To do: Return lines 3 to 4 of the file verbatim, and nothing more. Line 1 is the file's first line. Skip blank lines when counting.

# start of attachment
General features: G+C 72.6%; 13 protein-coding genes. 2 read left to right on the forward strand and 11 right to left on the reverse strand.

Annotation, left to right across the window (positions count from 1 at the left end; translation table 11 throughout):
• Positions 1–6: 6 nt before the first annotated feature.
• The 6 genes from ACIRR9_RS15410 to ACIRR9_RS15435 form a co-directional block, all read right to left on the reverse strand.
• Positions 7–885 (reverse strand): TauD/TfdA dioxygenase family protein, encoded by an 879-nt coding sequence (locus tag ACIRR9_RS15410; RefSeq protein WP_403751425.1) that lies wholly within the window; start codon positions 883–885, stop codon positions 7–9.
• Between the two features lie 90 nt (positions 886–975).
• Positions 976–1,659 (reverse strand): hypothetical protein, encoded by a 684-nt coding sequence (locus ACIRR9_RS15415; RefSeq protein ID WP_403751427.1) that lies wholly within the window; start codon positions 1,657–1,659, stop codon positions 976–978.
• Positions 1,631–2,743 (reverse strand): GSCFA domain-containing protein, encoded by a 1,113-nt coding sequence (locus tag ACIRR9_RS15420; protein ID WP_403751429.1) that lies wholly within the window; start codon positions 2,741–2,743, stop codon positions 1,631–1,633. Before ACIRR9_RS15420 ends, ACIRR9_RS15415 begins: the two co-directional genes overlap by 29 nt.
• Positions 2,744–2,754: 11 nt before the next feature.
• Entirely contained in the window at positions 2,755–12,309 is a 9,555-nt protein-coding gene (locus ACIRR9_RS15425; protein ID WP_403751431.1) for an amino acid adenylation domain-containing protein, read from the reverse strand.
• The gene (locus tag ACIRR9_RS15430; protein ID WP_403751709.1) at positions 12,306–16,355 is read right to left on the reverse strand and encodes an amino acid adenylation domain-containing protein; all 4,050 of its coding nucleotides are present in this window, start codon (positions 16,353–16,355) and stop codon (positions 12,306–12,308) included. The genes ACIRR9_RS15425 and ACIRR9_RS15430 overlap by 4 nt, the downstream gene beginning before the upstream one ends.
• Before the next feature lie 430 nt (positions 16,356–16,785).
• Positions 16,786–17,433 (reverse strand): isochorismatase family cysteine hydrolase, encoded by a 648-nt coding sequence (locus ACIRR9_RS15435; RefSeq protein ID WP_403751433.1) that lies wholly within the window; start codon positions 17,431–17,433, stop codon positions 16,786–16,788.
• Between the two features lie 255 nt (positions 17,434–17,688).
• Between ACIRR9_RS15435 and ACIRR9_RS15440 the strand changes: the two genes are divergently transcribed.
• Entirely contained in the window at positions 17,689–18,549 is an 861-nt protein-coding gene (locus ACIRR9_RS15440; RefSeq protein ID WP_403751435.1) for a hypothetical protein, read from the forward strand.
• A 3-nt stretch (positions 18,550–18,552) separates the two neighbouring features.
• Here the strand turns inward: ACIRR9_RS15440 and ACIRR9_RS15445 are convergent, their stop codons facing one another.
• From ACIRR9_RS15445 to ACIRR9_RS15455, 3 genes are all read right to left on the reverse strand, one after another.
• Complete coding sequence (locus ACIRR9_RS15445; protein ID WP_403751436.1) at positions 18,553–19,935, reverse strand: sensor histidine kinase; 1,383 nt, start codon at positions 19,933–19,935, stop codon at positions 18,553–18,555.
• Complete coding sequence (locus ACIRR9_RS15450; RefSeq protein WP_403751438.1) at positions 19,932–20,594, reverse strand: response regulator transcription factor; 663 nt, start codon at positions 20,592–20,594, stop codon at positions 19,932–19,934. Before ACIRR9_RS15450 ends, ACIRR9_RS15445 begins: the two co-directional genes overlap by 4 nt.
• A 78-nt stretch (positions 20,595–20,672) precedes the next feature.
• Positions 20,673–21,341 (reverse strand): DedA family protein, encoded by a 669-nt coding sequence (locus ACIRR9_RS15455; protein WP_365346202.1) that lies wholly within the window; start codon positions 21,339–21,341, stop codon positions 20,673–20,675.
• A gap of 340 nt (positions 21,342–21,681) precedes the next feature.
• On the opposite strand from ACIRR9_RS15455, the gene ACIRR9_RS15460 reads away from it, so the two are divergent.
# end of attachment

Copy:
• Positions 1–6: 6 nt before the first annotated feature.
• The 6 genes from ACIRR9_RS15410 to ACIRR9_RS15435 form a co-directional block, all read right to left on the reverse strand.